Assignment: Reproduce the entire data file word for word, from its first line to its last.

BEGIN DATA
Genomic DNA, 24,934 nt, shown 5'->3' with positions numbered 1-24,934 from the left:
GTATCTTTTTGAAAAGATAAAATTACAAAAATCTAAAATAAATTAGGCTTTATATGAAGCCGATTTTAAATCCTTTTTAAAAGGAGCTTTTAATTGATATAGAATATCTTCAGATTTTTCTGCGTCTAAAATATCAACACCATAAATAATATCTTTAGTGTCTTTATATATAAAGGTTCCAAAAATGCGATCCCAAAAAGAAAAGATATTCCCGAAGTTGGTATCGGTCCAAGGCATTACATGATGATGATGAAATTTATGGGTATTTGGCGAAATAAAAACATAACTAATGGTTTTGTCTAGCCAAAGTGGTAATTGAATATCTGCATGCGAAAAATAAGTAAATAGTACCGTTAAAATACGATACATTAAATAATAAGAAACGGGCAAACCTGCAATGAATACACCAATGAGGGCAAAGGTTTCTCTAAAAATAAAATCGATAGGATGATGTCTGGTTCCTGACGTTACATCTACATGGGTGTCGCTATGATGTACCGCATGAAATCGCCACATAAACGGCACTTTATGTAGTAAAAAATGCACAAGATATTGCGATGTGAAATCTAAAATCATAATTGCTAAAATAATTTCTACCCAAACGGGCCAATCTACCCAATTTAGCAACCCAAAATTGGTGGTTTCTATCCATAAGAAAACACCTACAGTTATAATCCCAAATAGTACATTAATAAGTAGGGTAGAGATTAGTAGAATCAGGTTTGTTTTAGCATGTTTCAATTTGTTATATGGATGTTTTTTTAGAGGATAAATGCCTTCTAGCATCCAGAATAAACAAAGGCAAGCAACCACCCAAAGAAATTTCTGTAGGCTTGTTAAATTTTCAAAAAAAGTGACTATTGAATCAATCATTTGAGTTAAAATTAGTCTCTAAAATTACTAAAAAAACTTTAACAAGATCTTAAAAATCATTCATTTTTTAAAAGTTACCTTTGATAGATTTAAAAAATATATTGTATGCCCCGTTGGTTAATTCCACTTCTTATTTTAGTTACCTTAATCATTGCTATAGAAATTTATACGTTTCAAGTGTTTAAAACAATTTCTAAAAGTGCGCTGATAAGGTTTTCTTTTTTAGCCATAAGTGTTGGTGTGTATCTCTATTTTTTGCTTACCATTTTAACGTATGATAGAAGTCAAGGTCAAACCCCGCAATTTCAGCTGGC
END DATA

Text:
Genomic DNA, 24,934 nt, shown 5'->3' with positions numbered 1-24,934 from the left:
GTATCTTTTTGAAAAGATAAAATTACAAAAATCTAAAATAAATTAGGCTTTATATGAAGCCGATTTTAAATCCTTTTTAAAAGGAGCTTTTAATTGATATAGAATATCTTCAGATTTTTCTGCGTCTAAAATATCAACACCATAAATAATATCTTTAGTGTCTTTATATATAAAGGTTCCAAAAATGCGATCCCAAAAAGAAAAGATATTCCCGAAGTTGGTATCGGTCCAAGGCATTACATGATGATGATGAAATTTATGGGTATTTGGCGAAATAAAAACATAACTAATGGTTTTGTCTAGCCAAAGTGGTAATTGAATATCTGCATGCGAAAAATAAGTAAATAGTACCGTTAAAATACGATACATTAAATAATAAGAAACGGGCAAACCTGCAATGAATACACCAATGAGGGCAAAGGTTTCTCTAAAAATAAAATCGATAGGATGATGTCTGGTTCCTGACGTTACATCTACATGGGTGTCGCTATGATGTACCGCATGAAATCGCCACATAAACGGCACTTTATGTAGTAAAAAATGCACAAGATATTGCGATGTGAAATCTAAAATCATAATTGCTAAAATAATTTCTACCCAAACGGGCCAATCTACCCAATTTAGCAACCCAAAATTGGTGGTTTCTATCCATAAGAAAACACCTACAGTTATAATCCCAAATAGTACATTAATAAGTAGGGTAGAGATTAGTAGAATCAGGTTTGTTTTAGCATGTTTCAATTTGTTATATGGATGTTTTTTTAGAGGATAAATGCCTTCTAGCATCCAGAATAAACAAAGGCAAGCAACCACCCAAAGAAATTTCTGTAGGCTTGTTAAATTTTCAAAAAAAGTGACTATTGAATCAATCATTTGAGTTAAAATTAGTCTCTAAAATTACTAAAAAAACTTTAACAAGATCTTAAAAATCATTCATTTTTTAAAAGTTACCTTTGATAGATTTAAAAAATATATTGTATGCCCCGTTGGTTAATTCCACTTCTTATTTTAGTTACCTTAATCATTGCTATAGAAATTTATACGTTTCAAGTGTTTAAAACAATTTCTAAAAGTGCGCTGATAAGGTTTTCTTTTTTAGCCATAAGTGTTGGTGTGTATCTCTATTTTTTGCTTACCATTTTAACGTATGATAGAAGTCAAGGTCAAACCCCGCAATTTCAGCTGGC